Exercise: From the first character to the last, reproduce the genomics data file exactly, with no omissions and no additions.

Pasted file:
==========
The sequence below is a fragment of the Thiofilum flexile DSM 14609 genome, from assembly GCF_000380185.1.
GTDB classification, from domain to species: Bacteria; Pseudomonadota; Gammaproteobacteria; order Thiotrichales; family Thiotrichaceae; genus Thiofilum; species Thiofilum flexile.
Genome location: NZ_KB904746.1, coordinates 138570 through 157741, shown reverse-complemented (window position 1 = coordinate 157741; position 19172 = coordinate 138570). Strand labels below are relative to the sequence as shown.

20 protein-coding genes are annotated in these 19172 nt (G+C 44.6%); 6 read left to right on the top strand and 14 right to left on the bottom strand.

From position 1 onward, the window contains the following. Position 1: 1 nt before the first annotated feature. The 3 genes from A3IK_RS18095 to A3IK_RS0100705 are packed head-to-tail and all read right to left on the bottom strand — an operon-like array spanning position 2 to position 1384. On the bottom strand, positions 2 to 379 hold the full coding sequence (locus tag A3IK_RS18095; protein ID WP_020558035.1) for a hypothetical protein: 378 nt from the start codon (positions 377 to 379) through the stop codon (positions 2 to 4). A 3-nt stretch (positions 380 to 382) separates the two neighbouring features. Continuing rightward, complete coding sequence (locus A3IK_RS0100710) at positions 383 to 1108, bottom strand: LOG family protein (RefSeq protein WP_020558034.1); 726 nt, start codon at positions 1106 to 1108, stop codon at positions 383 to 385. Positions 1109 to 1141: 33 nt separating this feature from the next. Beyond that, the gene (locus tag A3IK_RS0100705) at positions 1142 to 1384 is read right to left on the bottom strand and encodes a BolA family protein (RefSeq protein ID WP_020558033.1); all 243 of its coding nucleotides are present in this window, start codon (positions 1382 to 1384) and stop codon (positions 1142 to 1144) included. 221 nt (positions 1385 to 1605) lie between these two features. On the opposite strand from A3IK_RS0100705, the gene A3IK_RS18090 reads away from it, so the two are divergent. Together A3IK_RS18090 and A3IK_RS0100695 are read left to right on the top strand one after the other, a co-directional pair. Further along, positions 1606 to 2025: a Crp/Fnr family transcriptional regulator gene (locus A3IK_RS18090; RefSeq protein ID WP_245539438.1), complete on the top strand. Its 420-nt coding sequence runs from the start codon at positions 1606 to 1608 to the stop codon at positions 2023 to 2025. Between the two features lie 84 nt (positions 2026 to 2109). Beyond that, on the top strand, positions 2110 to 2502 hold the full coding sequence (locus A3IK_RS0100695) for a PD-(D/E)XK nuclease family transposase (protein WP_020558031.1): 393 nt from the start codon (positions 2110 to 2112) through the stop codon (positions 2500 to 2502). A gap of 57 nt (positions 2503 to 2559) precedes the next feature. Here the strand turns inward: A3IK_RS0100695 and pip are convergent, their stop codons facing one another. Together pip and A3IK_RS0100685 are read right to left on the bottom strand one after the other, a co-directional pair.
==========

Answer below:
The sequence below is a fragment of the Thiofilum flexile DSM 14609 genome, from assembly GCF_000380185.1.
GTDB classification, from domain to species: Bacteria; Pseudomonadota; Gammaproteobacteria; order Thiotrichales; family Thiotrichaceae; genus Thiofilum; species Thiofilum flexile.
Genome location: NZ_KB904746.1, coordinates 138570 through 157741, shown reverse-complemented (window position 1 = coordinate 157741; position 19172 = coordinate 138570). Strand labels below are relative to the sequence as shown.

20 protein-coding genes are annotated in these 19172 nt (G+C 44.6%); 6 read left to right on the top strand and 14 right to left on the bottom strand.

From position 1 onward, the window contains the following. Position 1: 1 nt before the first annotated feature. The 3 genes from A3IK_RS18095 to A3IK_RS0100705 are packed head-to-tail and all read right to left on the bottom strand — an operon-like array spanning position 2 to position 1384. On the bottom strand, positions 2 to 379 hold the full coding sequence (locus tag A3IK_RS18095; protein ID WP_020558035.1) for a hypothetical protein: 378 nt from the start codon (positions 377 to 379) through the stop codon (positions 2 to 4). A 3-nt stretch (positions 380 to 382) separates the two neighbouring features. Continuing rightward, complete coding sequence (locus A3IK_RS0100710) at positions 383 to 1108, bottom strand: LOG family protein (RefSeq protein WP_020558034.1); 726 nt, start codon at positions 1106 to 1108, stop codon at positions 383 to 385. Positions 1109 to 1141: 33 nt separating this feature from the next. Beyond that, the gene (locus tag A3IK_RS0100705) at positions 1142 to 1384 is read right to left on the bottom strand and encodes a BolA family protein (RefSeq protein ID WP_020558033.1); all 243 of its coding nucleotides are present in this window, start codon (positions 1382 to 1384) and stop codon (positions 1142 to 1144) included. 221 nt (positions 1385 to 1605) lie between these two features. On the opposite strand from A3IK_RS0100705, the gene A3IK_RS18090 reads away from it, so the two are divergent. Together A3IK_RS18090 and A3IK_RS0100695 are read left to right on the top strand one after the other, a co-directional pair. Further along, positions 1606 to 2025: a Crp/Fnr family transcriptional regulator gene (locus A3IK_RS18090; RefSeq protein ID WP_245539438.1), complete on the top strand. Its 420-nt coding sequence runs from the start codon at positions 1606 to 1608 to the stop codon at positions 2023 to 2025. Between the two features lie 84 nt (positions 2026 to 2109). Beyond that, on the top strand, positions 2110 to 2502 hold the full coding sequence (locus A3IK_RS0100695) for a PD-(D/E)XK nuclease family transposase (protein WP_020558031.1): 393 nt from the start codon (positions 2110 to 2112) through the stop codon (positions 2500 to 2502). A gap of 57 nt (positions 2503 to 2559) precedes the next feature. Here the strand turns inward: A3IK_RS0100695 and pip are convergent, their stop codons facing one another. Together pip and A3IK_RS0100685 are read right to left on the bottom strand one after the other, a co-directional pair.